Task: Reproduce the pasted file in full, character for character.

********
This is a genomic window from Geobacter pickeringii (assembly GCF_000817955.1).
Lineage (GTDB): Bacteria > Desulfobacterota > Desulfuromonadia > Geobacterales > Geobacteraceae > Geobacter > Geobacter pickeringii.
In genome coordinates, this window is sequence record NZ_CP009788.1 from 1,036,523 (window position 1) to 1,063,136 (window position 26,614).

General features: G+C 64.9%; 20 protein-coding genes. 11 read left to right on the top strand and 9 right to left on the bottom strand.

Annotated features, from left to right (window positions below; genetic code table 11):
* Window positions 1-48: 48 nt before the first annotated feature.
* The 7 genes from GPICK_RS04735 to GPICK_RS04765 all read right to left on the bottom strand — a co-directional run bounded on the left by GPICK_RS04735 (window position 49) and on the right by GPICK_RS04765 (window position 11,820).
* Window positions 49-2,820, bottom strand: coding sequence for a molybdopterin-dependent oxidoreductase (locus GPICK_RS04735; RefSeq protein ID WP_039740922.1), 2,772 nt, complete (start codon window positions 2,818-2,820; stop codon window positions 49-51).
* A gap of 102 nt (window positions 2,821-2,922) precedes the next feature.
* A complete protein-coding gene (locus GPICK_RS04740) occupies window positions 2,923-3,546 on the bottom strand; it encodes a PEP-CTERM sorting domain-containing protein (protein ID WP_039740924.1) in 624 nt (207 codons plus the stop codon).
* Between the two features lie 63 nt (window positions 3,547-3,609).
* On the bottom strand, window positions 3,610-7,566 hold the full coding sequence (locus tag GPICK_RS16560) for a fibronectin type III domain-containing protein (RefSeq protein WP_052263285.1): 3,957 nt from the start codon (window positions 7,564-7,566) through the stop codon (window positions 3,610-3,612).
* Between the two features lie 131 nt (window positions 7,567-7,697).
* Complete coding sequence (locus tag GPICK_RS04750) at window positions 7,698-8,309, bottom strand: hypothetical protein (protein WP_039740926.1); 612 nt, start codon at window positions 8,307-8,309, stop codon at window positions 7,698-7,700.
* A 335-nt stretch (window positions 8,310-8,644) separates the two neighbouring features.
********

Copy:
This is a genomic window from Geobacter pickeringii (assembly GCF_000817955.1).
Lineage (GTDB): Bacteria > Desulfobacterota > Desulfuromonadia > Geobacterales > Geobacteraceae > Geobacter > Geobacter pickeringii.
In genome coordinates, this window is sequence record NZ_CP009788.1 from 1,036,523 (window position 1) to 1,063,136 (window position 26,614).

General features: G+C 64.9%; 20 protein-coding genes. 11 read left to right on the top strand and 9 right to left on the bottom strand.

Annotated features, from left to right (window positions below; genetic code table 11):
* Window positions 1-48: 48 nt before the first annotated feature.
* The 7 genes from GPICK_RS04735 to GPICK_RS04765 all read right to left on the bottom strand — a co-directional run bounded on the left by GPICK_RS04735 (window position 49) and on the right by GPICK_RS04765 (window position 11,820).
* Window positions 49-2,820, bottom strand: coding sequence for a molybdopterin-dependent oxidoreductase (locus GPICK_RS04735; RefSeq protein ID WP_039740922.1), 2,772 nt, complete (start codon window positions 2,818-2,820; stop codon window positions 49-51).
* A gap of 102 nt (window positions 2,821-2,922) precedes the next feature.
* A complete protein-coding gene (locus GPICK_RS04740) occupies window positions 2,923-3,546 on the bottom strand; it encodes a PEP-CTERM sorting domain-containing protein (protein ID WP_039740924.1) in 624 nt (207 codons plus the stop codon).
* Between the two features lie 63 nt (window positions 3,547-3,609).
* On the bottom strand, window positions 3,610-7,566 hold the full coding sequence (locus tag GPICK_RS16560) for a fibronectin type III domain-containing protein (RefSeq protein WP_052263285.1): 3,957 nt from the start codon (window positions 7,564-7,566) through the stop codon (window positions 3,610-3,612).
* Between the two features lie 131 nt (window positions 7,567-7,697).
* Complete coding sequence (locus tag GPICK_RS04750) at window positions 7,698-8,309, bottom strand: hypothetical protein (protein WP_039740926.1); 612 nt, start codon at window positions 8,307-8,309, stop codon at window positions 7,698-7,700.
* A 335-nt stretch (window positions 8,310-8,644) separates the two neighbouring features.